Chuck Wendig’s “Zeroes” reminds us how interconnected we all are, with electronic links all the way down to our refrigerators and cars, all of them hackable.

World War II’s Greatest Escape

Allied prisoners broke out of a German camp using ladders inspired by medieval siege tools.

Video

Body Count Rises in Migrant Effort to Reach Europe

1:38

Lebanese ‘Stink’ Protest Turns Toward Politicians

2:11

Buzz Aldrin Developing Plan to Colonize Mars

1:09

Style & Fashion

Phone Cases: The New It Fashion Accessory?

Over the past few years, the iPhone case has gone from pragmatic protector to style statement. One writer plays catch up.

Music

Foals’ ‘What Went Down’ Is a Visceral Confessional

Yannis Philippakis, the lead singer whose energetic stage presence and novelistic lyrics have made Foals one of British rock’s most compelling propositions, talks about the band’s fourth album.

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Das One: HTC stellt neues Smartphone vor

Und da dachten alle, Spaß gäbe es nur auf dem Mobile World Congress in Barcelona…

In New York hat der taiwanesische Mobiltelefonhersteller HTC am Dienstag sein neues Flaggschiff-Smartphone, das HTC One vorgestellt. Wie zuvor bereits spekuliert worden war, arbeitet im Inneren des Geräts der neue Snapdragon 600-Prozessor mit vier Kernen und 1,7 GHz Taktfrequenz. Dazu gibt es zwei GB Arbeitsspeicher und 32 GB internen Speicher (in den USA auch 64 GB). Beim Betriebssystem verlässt sich HTC auch weiterhin auf Google. Android 4.1.2 steht bereit – bis das Smartphone in den Handel kommt könnte auch noch ein Update auf 4.2 erfolgen. Das Display ist 4,7 Zoll groß, verfügt über eine Auflösung von 468 Pixel pro Zoll und wird von extrem stabilem Gorilla Glass geschützt. Ungewöhnlich für ein Mobiltelefon: Die Lautsprecher sind nach vorne gerichtet.

Bei der Präsentation war zu erkennen, dass HTC die Nutzeroberfläche – bekannt als HTC Sense – überarbeitet hat. Das neue One verfügt nun über eine Funktion namens „Blink Feed“. Damit verwandelt sich der Startbildschirm in eine Mitteilungszentrale, in der ständig die neuesten Updates aus sozialen Netzwerken, eingegangene E-Mails und Nachrichten angezeigt werden. Auch Inhalte des Sportsenders ESPN sollen dank einer neuen Partnerschaft zur Verfügung stehen.

Viel Zeit widmete HTC bei der Vorstellung des neuen Smartphones der „UltraPixel“-Kamera. UltraPixel bedeute, dass die einzelnen Pixel größer seien, erklärte das Unternehmen und versuchte wieder einmal die Legende von „Je mehr Megapixel, desto besser“ zu zerstreuen. Stattdessen käme es auf die Größe der einzelnen Pixel an. Darum beschreitet das Unternehmen einen ungewöhnlichen Weg. Nur vier Megapixel löst das neue HTC-Flaggschiff aus. Dabei ist die Fläche des Bildsensors vergleichbar groß wie bei Konkurrenzsmartphones mit bis zu 13 Megapixeln. Ob sich diese Entscheidung auszahlen wird, muss sich erst noch zeigen. In ersten Tests werden die Bilder jedoch gelobt. Das One verfügt außerdem über verschiedene Kamera-Modi und soll – dank „UltraPixel“ – bei wenig Licht bessere Fotos als der Vorgänger machen können. Auch ein Videoschnittprogramm mit Namen „Zoe“ haben die Macher dem Gerät spendiert.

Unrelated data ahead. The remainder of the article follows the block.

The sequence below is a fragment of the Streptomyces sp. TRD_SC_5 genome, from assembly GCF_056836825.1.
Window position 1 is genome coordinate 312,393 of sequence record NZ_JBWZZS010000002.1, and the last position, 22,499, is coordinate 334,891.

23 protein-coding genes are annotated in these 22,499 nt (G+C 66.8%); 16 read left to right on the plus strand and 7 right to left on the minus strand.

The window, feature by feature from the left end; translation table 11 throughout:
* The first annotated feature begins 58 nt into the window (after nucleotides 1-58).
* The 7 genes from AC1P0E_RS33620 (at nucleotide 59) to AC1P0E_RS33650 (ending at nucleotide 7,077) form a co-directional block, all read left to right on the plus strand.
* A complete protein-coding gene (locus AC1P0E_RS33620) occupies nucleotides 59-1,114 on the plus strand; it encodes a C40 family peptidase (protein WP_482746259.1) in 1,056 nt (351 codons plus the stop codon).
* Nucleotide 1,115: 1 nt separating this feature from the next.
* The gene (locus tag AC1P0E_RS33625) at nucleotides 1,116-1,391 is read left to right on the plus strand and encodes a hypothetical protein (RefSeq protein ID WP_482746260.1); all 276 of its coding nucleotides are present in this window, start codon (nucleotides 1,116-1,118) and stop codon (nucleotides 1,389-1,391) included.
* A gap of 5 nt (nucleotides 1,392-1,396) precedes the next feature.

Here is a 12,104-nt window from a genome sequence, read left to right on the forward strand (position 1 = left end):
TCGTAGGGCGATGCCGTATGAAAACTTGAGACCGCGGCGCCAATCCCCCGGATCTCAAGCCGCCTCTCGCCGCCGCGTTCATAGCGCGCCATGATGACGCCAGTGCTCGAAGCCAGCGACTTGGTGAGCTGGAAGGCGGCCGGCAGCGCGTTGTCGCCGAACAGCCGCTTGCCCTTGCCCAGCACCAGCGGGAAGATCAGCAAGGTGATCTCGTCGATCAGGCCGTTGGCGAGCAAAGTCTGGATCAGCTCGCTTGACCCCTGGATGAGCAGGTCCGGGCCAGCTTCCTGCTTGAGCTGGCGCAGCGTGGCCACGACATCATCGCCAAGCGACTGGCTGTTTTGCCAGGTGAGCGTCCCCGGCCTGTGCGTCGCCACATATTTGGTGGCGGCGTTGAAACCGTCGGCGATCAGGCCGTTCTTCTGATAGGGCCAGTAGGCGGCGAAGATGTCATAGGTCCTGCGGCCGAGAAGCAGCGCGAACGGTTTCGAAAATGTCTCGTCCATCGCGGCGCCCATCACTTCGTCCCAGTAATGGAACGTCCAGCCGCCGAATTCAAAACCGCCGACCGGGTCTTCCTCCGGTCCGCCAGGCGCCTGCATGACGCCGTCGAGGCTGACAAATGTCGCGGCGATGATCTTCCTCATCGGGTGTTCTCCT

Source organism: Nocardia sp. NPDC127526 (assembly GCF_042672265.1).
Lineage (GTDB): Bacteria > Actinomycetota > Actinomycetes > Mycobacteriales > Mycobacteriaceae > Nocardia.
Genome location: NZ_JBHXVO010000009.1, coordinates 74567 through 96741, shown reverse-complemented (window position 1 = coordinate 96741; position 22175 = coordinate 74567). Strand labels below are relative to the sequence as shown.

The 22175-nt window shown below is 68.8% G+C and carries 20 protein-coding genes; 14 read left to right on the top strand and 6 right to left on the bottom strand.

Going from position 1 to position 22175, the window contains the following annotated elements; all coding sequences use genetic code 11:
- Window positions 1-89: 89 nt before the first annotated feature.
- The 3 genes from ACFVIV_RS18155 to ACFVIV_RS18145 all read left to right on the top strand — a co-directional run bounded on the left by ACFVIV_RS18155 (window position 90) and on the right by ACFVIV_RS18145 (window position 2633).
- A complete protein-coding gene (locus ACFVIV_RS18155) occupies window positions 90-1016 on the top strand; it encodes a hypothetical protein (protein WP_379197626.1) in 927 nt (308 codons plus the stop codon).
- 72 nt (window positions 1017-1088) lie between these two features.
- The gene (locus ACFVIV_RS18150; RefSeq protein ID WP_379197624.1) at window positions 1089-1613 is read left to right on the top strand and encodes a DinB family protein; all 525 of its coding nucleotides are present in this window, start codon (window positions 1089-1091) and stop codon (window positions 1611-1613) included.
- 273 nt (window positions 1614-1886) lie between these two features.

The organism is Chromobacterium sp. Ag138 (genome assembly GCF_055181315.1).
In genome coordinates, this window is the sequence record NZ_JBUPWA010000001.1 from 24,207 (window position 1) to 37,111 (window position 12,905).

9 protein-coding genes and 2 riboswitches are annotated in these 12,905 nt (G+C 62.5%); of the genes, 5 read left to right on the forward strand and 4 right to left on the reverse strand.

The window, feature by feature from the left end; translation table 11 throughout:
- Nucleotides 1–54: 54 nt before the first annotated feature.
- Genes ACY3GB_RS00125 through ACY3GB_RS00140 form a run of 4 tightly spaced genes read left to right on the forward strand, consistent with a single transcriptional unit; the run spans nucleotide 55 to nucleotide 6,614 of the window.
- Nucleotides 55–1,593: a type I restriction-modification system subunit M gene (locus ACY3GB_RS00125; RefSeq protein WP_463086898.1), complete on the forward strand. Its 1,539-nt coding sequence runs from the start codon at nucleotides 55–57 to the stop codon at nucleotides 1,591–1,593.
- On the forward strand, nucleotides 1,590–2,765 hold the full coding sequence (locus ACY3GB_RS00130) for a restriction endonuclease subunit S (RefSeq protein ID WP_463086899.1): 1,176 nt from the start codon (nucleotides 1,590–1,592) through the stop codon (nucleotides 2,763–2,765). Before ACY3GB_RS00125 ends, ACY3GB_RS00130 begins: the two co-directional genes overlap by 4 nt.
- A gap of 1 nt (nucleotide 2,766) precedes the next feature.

Das HTC One soll ab Mitte März auch in Deutschland in den Handel kommen. Die unverbindliche Preisempfehlung liegt bei 679 Euro. In den USA werden AT&T, Sprint und T-Mobile das Gerät anbieten, in Deutschland sind alle großen Mobilfunkanbieter im Boot.

HTC-Präsident Jason Mackenzie sagte, man erhoffe sich viel vom neuen Smartphone: „Das sind nicht einfach nur ein paar grundlegende Verbesserungen.“ Vielmehr wolle man das Angebot von HTC auf ein neues Level heben.

Und tatsächlich steht für HTC einiges auf dem Spiel. Nachdem das Unternehmen zu Beginn schnell Erfolge mit dem Android-Betriebssystem von Google feiern konnte, wurde es bald von der Konkurrenz aus Südkorea überholt. Mittlerweile dominiert Samsung den Markt, HTC hat eine Außenseiterrolle.

Laut einer Analyse von Gartner Research ist der weltweite Marktanteil von HTC im vergangenen Jahr auf 4,7 Prozent gefallen. 2011 waren es noch 9,1 Prozent. An der Spitze liegt Samsung mit nun 30,3 Prozent vor Apple und Nokia.

 

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Über WSJ Tech

  • Apps, Crowdfunding, Cloud Computing – neue Technologien werfen die Regeln der Weltwirtschaft um. WSJ Tech erklärt technologische Trends, stellt interessante Entwicklungen vor und analysiert die wichtigsten Trends der IT-Wirtschaft.

    Die Autoren:

    Stephan DörnerStephan Dörner
    Jörgen CamrathJörgen Camrath
The Wall Street Journal & Breaking News, Business, Financial and Economic News, World News and Video
Search

EU Ministers Push for Action on Migrant Crisis

Germany, France and the U.K. pushed for a faster response in dealing with the continent’s migration crisis as Hungarian police detained a fifth person in connection with the deaths of 71 migrants found in a truck in Austria.

Striking Workers Block French Port